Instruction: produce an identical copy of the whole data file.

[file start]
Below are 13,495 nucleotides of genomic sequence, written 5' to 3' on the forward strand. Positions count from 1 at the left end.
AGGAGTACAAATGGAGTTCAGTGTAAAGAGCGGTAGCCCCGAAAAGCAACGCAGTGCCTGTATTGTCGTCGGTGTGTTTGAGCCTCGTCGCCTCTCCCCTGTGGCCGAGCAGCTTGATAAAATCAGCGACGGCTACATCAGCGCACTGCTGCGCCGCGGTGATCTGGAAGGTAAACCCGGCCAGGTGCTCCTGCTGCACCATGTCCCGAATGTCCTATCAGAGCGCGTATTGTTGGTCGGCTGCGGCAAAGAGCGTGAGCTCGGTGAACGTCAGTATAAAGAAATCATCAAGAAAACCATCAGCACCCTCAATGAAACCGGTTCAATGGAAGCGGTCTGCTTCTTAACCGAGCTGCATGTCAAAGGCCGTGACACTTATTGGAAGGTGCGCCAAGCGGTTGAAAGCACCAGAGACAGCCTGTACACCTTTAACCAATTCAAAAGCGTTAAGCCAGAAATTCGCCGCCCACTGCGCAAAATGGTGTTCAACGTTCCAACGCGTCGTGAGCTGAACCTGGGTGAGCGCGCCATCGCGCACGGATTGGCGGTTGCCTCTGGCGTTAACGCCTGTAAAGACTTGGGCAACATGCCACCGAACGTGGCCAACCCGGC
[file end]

Below are 13,495 nucleotides of genomic sequence, written 5' to 3' on the forward strand. Positions count from 1 at the left end.
AGGAGTACAAATGGAGTTCAGTGTAAAGAGCGGTAGCCCCGAAAAGCAACGCAGTGCCTGTATTGTCGTCGGTGTGTTTGAGCCTCGTCGCCTCTCCCCTGTGGCCGAGCAGCTTGATAAAATCAGCGACGGCTACATCAGCGCACTGCTGCGCCGCGGTGATCTGGAAGGTAAACCCGGCCAGGTGCTCCTGCTGCACCATGTCCCGAATGTCCTATCAGAGCGCGTATTGTTGGTCGGCTGCGGCAAAGAGCGTGAGCTCGGTGAACGTCAGTATAAAGAAATCATCAAGAAAACCATCAGCACCCTCAATGAAACCGGTTCAATGGAAGCGGTCTGCTTCTTAACCGAGCTGCATGTCAAAGGCCGTGACACTTATTGGAAGGTGCGCCAAGCGGTTGAAAGCACCAGAGACAGCCTGTACACCTTTAACCAATTCAAAAGCGTTAAGCCAGAAATTCGCCGCCCACTGCGCAAAATGGTGTTCAACGTTCCAACGCGTCGTGAGCTGAACCTGGGTGAGCGCGCCATCGCGCACGGATTGGCGGTTGCCTCTGGCGTTAACGCCTGTAAAGACTTGGGCAACATGCCACCGAACGTGGCCAACCCGGC